We were pleased to see two White Wagtails sprinting around a puddle created by the workers employed to make the elevated expressway over the railroad at Banani. It was a foggy October morning and too early for the workers to show up with their winches. The birds were running wildly and feeding on tiny insects on offer at that puddle-restaurant.

While we enjoyed watching those migratory Wagtails so near our home we questioned their wisdom for feeding out of that ghastly puddle. The site was overflowing with oil, grease and god knows what other contaminants! The tiny bits of chemical poisons picked up by the insects could accumulate in the vital organs of those insect-eating birds and kill them.

We felt more remorseful when we remembered that before the construction work began, there used to be a tiny waterhole fringed by wild-grass between the main-road and the railroad. That waterhole was probably the winter home of the two Wagtails. Perhaps on their first migration to Bangladesh as juveniles they found that waterhole; and have been visiting it ever since.

Possibly out of sheer nostalgia, the Wagtails came to visit their old winter-home even after that was mangled by men. And, perhaps, on their sentimental tour there the poor birds could not resist the temptation of snacking on the fast food on offer at the curbside. We hoped that the birds would move on and soon find a less polluted and less trodden place to settle in.

As the sun raked the fog, we were happy to train our cameras on the Wagtails sunning, preening, cheeping and dashing after the insects. They totally ignored the stray dogs arguing over the crumbs dragged out of a garbage dump nearby. The two Wagtails were also not troubled by the crowing House Crows attempting to pinch morsels from the dogs.

We had a unique opportunity to photograph the jolly Wagtails in the company of the rancorous street dogs. But those cordial moments between the birds and the beasts came to an abrupt end as soon as two lumbering workers wearing hard hats emerged out of a distant hut. The two Wagtails quickly turned tense, screamed 'tsee-tsee' and took off in a flurry.

We were sad but not surprised to see the Wagtails go. We know that wild birds do not react to human incursion with the calmness they do to that of other animals. The birds usually see us as vicious predators or creepy aliens; not as creatures they could coexist with. People wishing to watch, study or photograph birds must stay far away and as discreet as possible.

In a deceptively simple poem titled 'Wagtail and Baby' the great Victorian poet and novelist Thomas Hardy underscored that alienation of humans. The poem narrated how a baby understood the alienation when she saw a merry Wagtail unafraid of giant bulls in the field fly away in fright as soon as a human came near. Here is a part of that intriguing poem:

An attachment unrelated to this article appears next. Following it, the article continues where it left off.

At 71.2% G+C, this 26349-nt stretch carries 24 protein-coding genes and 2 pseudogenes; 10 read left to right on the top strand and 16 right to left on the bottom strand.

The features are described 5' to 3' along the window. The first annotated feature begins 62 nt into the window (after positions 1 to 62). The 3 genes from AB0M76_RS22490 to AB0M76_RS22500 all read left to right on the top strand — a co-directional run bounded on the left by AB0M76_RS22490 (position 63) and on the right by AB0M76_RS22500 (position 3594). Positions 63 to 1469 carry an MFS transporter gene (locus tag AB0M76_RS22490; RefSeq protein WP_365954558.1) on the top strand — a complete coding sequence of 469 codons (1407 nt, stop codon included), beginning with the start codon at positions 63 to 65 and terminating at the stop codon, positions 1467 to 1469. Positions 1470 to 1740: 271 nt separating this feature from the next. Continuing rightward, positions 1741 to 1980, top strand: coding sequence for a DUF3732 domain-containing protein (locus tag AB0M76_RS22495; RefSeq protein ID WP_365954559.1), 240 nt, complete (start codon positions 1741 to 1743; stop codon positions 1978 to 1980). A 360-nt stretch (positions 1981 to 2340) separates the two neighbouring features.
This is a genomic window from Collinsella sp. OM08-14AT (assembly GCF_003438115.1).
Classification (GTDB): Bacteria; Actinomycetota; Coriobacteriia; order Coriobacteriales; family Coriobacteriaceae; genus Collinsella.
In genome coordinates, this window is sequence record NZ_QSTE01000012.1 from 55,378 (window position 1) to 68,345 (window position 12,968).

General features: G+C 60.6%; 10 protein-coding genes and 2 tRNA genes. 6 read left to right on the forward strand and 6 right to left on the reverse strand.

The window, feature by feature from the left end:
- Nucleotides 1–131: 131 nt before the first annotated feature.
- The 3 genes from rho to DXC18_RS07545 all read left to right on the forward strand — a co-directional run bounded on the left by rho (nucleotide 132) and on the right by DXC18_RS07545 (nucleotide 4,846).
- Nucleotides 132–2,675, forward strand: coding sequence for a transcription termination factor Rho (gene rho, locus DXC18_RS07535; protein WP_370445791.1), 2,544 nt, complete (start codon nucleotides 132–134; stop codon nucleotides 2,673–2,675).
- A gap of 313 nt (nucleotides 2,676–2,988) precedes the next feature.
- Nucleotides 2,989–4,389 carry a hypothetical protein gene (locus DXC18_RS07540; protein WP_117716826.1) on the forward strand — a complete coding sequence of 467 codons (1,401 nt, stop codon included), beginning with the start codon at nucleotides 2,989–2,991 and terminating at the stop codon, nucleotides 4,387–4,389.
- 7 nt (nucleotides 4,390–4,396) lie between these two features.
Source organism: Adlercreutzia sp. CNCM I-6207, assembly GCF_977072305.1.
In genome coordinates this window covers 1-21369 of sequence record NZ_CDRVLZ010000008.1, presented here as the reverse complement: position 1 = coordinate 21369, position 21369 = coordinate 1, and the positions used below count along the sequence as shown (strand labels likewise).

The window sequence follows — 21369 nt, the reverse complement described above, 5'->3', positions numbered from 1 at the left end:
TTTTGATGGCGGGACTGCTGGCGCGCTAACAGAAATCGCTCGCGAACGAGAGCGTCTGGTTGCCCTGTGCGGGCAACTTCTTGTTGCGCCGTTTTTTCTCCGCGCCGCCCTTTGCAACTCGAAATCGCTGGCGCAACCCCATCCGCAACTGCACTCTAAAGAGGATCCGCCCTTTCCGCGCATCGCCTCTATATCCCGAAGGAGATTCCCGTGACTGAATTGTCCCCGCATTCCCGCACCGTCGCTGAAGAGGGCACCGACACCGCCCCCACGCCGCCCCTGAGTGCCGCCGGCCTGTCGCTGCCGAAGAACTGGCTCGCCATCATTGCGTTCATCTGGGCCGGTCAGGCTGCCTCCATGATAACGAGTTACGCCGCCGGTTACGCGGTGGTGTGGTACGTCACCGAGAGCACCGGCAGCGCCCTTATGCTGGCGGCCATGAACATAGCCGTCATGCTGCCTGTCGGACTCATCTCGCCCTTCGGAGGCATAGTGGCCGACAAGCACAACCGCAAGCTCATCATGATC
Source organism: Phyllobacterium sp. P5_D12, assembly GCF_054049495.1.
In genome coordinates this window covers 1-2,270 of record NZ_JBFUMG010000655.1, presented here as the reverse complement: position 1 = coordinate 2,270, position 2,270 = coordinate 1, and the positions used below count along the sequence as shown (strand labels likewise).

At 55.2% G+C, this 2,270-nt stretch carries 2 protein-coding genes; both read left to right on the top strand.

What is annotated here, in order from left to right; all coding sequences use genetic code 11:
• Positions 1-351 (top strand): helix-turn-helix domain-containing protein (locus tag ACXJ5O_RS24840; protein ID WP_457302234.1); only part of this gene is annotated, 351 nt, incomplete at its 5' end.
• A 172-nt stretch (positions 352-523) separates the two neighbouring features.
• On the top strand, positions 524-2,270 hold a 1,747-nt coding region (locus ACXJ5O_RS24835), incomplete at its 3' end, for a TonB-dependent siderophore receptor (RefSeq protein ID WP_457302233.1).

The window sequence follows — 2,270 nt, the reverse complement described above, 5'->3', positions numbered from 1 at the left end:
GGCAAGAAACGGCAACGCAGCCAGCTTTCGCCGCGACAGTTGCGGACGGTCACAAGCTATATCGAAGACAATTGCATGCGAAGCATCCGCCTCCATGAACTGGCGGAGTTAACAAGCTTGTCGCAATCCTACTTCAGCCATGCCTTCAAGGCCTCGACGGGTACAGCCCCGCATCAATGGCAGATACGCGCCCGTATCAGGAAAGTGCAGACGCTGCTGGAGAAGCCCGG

A perfect gentleman then neared;

The wagtail, in a winking,

With terror rose and disappeared;

The photos we took of the two White Wagtails looked like the dated snapshots from the era of black-and-white photography. The plumages of the Wagtails were all black and white and grey, and had no touch of colour. They looked very elegant and appealing all the same; and confirmed the adage that the two most attractive 'colours' in the world are black and white.

All Wagtails, however, are not black and white. There are 13 species of Wagtails in the world; and several of them don beautiful yellow feathers in the breeding season. Bangladesh has seven species of Wagtails; and only one of them lives here the year round. The other six species including the White Wagtail live in Bangladesh only in winter.

In summer the White Wagtails fly northwards to breed in cooler climes. Many of them travel as far northeast as Kamchatka and, even, Alaska to breed. We do not know if a Wagtail chick fledged at Alaska ever travelled as far southwest as Bangladesh! To find that we have to go to Alaska and put a few colour-flags on the legs of Wagtail fledglings.

Most of the White Wagtails wintering in Bangladesh probably do not go very far beyond the Himalayan highlands to breed. We once saw the Wagtail nesting in a fissure of the stone-wall of Khumjung Monastery in Nepal. We were thrilled to see the clever bird use that man-made structure as its nesting site. The chances of its survival improve as it adapts to man-made objects.

At Khumjung we could not help question whether the Wagtail incubating its eggs in the nest was wagging its tail or sitting motionless! The Wagtails are unusual birds that constantly wag their tails for no good reason; at least, for no reason we know of. Its English name 'Wagtail' and Latin name 'Motacilla' meaning moving-tail, obviously, refer to its peculiar habit of tail-wagging.

Thankfully in Bangla the Wagtail is called 'Khonjon' or 'Khonjona' which, unlike the English and the Latin, overlooks the bird's peculiar habit of tail-wagging. In the Baltic country of Latvia the White Wagtail is the national bird; and in the Baltic folklores, it symbolises dexterity and resolve. In the Latvian language the bird is called Balta Cielava; and hopefully, it does not mean tail-wagging.

For the coming winter the Wagtails of the Baltic region are migrating now to northern Africa. And on their southward journey they have to fly, sadly, over the war-torn Ukraine. The migrating birds may, however, be better off than the resident fowls that would not migrate and continue to live in the lines of fire.

We wonder how the horrors of war were impacting the birds that, in Thomas Hardy's words, were terrorized even by 'a perfect gentleman.'

Enam Ul Haque is the Chairman of WildTeam. First Published in The Business Standard.

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